All of our dogs are dachshunds, which are extremely independent and hard headed dogs. All the training in the world won't stop them on the days that they decide it's just worth the punishment to do what they want. You can even see it on their face when you give them a command. They stop and look at you, and you can see the little wheels turning while they consider whether or not they actually want to obey that day. And if they don' they go *laughs*. I love my babies, but oh my goddess can they be stubborn.

Dogs are a lot smarter than many people give them credit for.

Farmer's Daughter said...

Wonderful post. I agree completely that animals are individuals. Some people couldn't believe that my dog Duke didn't like his crate, because their dogs LOVES their crate. They thought it was ME not wanting to put him in there. But as a puppy, in the crate, he'd cry, wet himself, shake, and his little nose would run, if I could actually force him in there. He hates confined spaces and I'm not putting him in there, that's that, I don't care how much YOUR dog loves his crate, MINE doesn't. He hates it.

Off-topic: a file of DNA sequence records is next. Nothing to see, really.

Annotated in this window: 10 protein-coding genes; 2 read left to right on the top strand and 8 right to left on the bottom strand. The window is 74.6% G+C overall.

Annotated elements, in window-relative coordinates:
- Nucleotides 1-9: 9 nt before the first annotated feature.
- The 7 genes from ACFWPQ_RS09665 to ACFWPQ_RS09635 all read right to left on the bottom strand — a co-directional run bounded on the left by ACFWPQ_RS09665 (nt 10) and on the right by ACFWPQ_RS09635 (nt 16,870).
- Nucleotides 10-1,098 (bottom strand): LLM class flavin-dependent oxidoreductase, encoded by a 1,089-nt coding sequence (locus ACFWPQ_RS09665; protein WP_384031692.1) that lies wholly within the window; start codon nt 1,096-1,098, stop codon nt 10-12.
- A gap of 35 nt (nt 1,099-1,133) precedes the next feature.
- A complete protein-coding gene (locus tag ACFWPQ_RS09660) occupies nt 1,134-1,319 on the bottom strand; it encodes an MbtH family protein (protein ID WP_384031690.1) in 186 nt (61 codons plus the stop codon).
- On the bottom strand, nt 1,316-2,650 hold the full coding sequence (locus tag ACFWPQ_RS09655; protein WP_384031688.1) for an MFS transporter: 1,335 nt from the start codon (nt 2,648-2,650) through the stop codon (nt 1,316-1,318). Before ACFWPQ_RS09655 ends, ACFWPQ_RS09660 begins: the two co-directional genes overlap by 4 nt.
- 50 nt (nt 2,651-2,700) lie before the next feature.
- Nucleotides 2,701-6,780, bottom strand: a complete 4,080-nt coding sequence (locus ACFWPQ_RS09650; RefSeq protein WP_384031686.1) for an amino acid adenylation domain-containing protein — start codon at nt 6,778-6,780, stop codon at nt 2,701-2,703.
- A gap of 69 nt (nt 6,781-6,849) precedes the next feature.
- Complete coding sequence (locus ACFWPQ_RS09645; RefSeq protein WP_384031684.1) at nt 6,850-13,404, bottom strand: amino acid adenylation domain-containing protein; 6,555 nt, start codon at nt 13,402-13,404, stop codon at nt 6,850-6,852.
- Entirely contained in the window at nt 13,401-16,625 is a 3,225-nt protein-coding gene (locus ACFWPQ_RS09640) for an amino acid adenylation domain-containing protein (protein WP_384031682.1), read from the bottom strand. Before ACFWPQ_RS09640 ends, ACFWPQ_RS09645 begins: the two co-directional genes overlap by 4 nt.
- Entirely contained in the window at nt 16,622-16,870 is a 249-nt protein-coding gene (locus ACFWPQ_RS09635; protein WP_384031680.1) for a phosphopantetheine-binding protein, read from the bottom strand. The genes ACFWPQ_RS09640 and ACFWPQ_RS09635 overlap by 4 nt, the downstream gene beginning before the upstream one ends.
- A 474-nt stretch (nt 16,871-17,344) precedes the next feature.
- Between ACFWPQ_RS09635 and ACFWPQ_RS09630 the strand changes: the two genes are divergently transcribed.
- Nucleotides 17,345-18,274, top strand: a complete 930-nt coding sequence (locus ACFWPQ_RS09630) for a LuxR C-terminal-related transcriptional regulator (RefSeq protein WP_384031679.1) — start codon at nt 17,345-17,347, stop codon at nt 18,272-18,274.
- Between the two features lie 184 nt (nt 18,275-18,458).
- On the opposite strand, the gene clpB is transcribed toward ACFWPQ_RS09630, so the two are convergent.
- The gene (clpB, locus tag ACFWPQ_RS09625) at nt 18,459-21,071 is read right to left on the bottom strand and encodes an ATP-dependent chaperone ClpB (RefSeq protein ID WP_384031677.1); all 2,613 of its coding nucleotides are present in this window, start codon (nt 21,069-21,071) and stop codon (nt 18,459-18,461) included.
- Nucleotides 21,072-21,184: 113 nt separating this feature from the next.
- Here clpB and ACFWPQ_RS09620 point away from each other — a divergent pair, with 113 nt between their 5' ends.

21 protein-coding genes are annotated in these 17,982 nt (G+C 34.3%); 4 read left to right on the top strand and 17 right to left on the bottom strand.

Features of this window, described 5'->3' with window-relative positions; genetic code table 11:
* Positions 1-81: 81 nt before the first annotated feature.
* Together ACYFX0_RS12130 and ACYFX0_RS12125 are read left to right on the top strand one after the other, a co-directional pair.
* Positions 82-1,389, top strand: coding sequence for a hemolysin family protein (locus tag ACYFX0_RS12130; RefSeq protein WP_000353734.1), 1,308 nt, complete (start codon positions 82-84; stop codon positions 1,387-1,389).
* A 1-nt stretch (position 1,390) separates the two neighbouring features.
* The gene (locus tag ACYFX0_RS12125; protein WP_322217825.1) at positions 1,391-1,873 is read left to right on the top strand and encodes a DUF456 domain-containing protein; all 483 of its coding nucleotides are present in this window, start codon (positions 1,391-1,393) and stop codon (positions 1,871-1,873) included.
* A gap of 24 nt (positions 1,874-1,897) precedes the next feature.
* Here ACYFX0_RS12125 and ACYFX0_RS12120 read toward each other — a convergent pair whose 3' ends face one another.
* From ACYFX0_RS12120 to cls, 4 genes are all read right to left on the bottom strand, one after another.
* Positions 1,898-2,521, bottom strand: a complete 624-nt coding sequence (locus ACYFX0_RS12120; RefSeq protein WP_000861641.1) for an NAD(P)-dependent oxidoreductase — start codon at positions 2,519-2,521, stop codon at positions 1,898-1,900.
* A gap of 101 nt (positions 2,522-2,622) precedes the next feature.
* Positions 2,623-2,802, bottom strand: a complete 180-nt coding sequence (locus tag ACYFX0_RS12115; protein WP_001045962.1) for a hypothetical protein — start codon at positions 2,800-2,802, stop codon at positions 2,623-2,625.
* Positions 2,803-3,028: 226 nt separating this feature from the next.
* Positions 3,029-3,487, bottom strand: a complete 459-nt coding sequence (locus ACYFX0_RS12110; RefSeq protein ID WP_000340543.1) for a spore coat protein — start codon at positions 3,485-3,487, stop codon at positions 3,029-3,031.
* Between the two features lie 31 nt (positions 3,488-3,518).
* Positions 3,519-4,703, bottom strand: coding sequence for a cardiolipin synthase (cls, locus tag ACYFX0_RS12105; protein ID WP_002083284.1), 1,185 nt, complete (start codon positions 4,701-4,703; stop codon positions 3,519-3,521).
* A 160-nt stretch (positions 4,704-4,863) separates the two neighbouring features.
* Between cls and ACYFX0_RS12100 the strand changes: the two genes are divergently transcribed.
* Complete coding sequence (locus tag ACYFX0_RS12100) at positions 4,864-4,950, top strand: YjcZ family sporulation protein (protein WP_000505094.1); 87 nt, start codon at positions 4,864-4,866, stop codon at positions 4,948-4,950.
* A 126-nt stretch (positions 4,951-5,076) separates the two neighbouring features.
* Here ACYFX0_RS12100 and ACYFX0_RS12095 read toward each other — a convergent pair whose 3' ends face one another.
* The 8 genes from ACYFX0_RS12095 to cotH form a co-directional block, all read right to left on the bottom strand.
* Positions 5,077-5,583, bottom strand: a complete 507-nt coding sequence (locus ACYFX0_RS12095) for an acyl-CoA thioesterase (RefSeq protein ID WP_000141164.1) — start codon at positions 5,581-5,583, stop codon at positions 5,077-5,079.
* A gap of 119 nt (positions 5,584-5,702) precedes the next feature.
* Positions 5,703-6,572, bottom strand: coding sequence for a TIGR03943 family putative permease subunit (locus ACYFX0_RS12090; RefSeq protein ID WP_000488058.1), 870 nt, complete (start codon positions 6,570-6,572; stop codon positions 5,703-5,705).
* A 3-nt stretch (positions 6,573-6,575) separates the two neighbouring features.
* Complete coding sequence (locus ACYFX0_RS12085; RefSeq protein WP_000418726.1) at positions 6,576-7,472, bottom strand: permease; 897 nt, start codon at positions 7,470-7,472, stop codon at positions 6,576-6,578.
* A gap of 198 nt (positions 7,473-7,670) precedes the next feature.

That's part of the reason I left him with my parents on the farm when I moved. I can't take a dog off a 60 acre farm where he roams free, swims in the pond or river, catches woodchucks, bunnies and mice, chases coyotes, and plays with the other animals, and put him in a house on a 2 acre lot with none of those things, and leave him inside all day while I'm at work. I just won't do it. I feel you can't take a farm dog off the farm.

I think those folks who say animals aren't intelligent or can't reason have never had a lot of contact with them. As someone who grew up with dogs, draft horses, cows, chickens, turkeys, bunnies, goats, barn cats, mini horses, llamas, sheep, and once a pet deer, I KNOW that all animals can think and reason. Some more than others!

It's me said...

Interesting. My boss who is a "dog expert" tells me that dogs don't feel ashamed and that they are only reacting to our voices.

He doesn't explain why sometimes I'll walk in the house and see my dog come cringing into the kitchen. I don't even KNOW that she's done anything wrong. When I go into the next room I'll see she drug out some garbage or something. To me that is explicit proof that she KNOWS what she did was bad and that it's NOT a reaction to my feelings.